Turf Magazine - February, 2013
Can Gray Water Keep Landscapes Green?
Texas A&M AgriLife researchers embark on year-long study of gray water as conservation measure
With water resources throughout Texas becoming scarcer, a Texas A&M AgriLife Research ornamental horticulturist is working with others to determine the feasibility of using gray water to irrigate home landscapes.
Click photo to enlarge.
Gray water for irrigation is allowed in some southwestern states, including parts of Texas. However, some regions place restrictions on its use.
PHOTO COURTESY TEXAS A&M AGRILIFE EXTENSION.
"There has been interest in and discussion about the possible use of gray water for irrigating home landscapes, but so far little formal research has been done to validate its practicality," said Dr. Raul Cabrera, Texas A&M AgriLife Extension and Research Center in Uvalde, Texas.
Cabrera said gray water is essentially "soapy" water left after tap water has been run through a washing machine or used in a bathtub, bathroom sink or shower, and does not contain serious contaminants.
He said while it is difficult to precisely estimate the statewide potential for water savings through the use of gray water and application of the technology needed, it may reduce household landscape water use by up to 50 percent, depending on the size, type of landscape plants used and geographical location.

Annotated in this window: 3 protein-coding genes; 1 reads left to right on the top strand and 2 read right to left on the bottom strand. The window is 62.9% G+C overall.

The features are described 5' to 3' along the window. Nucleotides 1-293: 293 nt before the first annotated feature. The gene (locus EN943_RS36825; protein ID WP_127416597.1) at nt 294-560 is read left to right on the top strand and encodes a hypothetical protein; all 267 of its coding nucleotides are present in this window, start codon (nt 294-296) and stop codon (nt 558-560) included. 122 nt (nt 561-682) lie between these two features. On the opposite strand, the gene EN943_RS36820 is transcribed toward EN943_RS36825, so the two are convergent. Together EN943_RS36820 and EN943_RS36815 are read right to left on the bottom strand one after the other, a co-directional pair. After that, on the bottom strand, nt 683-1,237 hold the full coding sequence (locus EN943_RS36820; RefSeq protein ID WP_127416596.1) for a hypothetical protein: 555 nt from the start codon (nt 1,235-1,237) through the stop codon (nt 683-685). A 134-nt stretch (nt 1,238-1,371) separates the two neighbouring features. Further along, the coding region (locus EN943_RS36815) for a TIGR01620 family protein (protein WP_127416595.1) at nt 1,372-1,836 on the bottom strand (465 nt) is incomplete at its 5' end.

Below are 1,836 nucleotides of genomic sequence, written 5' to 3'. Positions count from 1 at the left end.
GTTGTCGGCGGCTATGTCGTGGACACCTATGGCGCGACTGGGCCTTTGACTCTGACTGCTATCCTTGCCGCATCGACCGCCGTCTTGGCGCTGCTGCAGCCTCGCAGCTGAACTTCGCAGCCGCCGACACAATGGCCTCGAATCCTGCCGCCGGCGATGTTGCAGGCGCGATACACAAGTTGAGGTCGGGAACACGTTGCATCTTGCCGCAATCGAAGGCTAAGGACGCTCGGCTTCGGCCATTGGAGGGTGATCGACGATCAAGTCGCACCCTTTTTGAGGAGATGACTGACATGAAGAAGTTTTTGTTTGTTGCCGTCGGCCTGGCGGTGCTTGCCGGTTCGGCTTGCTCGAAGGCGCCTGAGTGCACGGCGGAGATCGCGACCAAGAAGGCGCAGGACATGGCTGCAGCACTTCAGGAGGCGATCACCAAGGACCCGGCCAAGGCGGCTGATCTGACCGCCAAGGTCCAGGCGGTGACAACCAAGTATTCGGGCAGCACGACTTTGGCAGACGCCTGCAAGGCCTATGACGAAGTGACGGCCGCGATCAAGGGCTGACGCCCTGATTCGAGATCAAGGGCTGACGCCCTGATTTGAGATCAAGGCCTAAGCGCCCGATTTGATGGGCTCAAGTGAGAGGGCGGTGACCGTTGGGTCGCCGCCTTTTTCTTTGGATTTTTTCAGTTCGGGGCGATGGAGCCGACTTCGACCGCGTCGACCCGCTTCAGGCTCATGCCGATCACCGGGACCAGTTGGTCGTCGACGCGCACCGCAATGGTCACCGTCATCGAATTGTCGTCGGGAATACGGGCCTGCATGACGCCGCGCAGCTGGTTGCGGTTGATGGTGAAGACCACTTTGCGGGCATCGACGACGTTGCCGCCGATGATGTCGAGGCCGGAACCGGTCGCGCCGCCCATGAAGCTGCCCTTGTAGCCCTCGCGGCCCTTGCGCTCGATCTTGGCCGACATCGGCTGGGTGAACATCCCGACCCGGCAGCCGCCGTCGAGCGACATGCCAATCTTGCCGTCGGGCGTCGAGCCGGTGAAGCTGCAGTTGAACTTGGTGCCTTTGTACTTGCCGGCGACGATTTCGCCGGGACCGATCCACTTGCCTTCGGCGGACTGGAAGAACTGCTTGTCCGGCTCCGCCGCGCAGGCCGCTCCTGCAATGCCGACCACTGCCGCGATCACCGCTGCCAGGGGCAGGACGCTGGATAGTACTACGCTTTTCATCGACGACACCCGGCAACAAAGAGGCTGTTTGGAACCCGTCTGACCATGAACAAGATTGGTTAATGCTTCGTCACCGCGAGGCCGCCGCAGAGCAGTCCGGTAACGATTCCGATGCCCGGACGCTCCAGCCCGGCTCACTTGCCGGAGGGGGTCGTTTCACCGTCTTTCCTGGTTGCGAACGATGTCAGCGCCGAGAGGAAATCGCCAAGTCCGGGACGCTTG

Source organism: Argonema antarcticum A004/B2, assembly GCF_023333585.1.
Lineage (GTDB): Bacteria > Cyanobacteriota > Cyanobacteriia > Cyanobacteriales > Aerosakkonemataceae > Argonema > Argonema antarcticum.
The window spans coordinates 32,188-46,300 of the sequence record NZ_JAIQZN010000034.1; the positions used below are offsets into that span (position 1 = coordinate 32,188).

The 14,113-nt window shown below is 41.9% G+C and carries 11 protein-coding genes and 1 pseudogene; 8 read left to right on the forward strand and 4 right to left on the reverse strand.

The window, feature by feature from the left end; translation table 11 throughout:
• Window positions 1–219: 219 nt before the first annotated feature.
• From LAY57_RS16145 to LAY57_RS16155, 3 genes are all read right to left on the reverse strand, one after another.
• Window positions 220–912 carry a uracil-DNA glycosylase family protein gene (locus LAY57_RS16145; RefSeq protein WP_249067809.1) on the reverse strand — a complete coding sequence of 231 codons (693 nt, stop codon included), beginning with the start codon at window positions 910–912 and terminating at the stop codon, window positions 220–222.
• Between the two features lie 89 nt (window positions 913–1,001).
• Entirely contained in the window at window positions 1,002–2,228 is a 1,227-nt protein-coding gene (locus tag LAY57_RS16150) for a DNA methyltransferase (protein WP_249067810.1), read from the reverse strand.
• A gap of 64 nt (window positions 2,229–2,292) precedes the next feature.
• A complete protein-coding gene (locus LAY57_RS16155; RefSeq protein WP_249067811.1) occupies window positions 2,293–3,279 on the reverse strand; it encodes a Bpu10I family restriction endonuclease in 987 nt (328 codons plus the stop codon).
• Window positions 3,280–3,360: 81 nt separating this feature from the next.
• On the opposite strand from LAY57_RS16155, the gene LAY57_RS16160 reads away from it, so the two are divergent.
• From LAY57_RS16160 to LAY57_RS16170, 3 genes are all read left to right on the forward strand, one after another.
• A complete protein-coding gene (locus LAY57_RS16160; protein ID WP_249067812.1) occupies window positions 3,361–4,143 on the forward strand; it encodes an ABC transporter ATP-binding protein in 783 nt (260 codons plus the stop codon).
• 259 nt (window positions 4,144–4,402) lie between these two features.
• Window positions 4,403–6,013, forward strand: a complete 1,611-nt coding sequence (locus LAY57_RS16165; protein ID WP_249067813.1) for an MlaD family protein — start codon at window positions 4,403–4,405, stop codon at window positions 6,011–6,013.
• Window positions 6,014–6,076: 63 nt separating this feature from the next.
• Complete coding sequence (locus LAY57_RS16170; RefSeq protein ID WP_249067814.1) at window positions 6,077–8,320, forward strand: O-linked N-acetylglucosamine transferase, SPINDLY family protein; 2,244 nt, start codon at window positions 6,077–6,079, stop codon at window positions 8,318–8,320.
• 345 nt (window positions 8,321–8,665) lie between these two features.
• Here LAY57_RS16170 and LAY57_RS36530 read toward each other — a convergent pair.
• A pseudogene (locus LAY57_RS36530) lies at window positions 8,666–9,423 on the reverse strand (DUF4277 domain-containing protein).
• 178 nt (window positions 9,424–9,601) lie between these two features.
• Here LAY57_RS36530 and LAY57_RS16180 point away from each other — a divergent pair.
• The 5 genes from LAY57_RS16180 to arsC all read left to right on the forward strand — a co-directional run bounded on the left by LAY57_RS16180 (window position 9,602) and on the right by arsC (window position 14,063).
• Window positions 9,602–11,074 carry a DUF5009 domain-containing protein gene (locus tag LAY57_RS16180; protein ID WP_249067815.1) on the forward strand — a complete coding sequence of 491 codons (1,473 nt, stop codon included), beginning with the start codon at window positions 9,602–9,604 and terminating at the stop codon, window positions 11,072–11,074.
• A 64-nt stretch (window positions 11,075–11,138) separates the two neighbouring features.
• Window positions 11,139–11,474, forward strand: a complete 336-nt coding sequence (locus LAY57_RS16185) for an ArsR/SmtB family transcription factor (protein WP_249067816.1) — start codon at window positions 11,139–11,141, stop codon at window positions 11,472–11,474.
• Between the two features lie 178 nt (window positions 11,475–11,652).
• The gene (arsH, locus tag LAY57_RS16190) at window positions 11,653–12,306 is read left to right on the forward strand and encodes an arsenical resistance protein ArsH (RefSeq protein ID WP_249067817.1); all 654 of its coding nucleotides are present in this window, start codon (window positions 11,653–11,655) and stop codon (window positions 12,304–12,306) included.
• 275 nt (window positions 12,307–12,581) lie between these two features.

"The average household uses as much as 50 to 60 percent of its water consumption for the landscape - grass, ornamental plants, trees, etc. Considering that the average family of four produces about 90 gallons of gray water per day, if this was used to irrigate a landscape, it could represent a significant water savings," he said.
Cabrera said this would be especially true for a large city such as nearby San Antonio, which has more than 1.3 million people in its metropolitan area.
Potential for water savings
"Implementing the use of gray water for landscape irrigation across the state could mean a tremendous water savings in terms of acre-feet of water, contributing to the water use and conservation goals of the recently released 2012 Water Plan," Cabrera said.
Using gray water is one of the easiest ways to reduce the need for potable water typically used in a home landscape, said Dr. Calvin Finch, director of the Water Conservation and Technology Center in San Antonio, which is administered by the Texas Water Resources Institute, part of the Texas A&M University System. The institute is participating in the gray water research, as well as providing funding.
Finch said the Texas 2012 Water Plan identifies more than 500 specific activities that, if implemented, would help meet the state's future water needs.
"One of the low-hanging fruit projects that is often overlooked is use of gray water from households," he said. "Research results indicate that with minimum precautions water from our showers, bathroom sinks and clothes washers could be used to meet up to 10 to 15 percent of our overall landscape water needs."
Different from reclaimed water
Gray water differs from reclaimed water in that it is not captured water from sewer drainage or stormwater systems and then run through a waste-water treatment facility, Cabrera said.
"Reclaimed or 'purple-line' water is used for irrigation by some large-acreage operations such as golf courses, sports fields and large businesses," Cabrera said. "But gray water is just potable water that has been used for fairly benign household activities and could be reused immediately or stored and used soon after its initial use.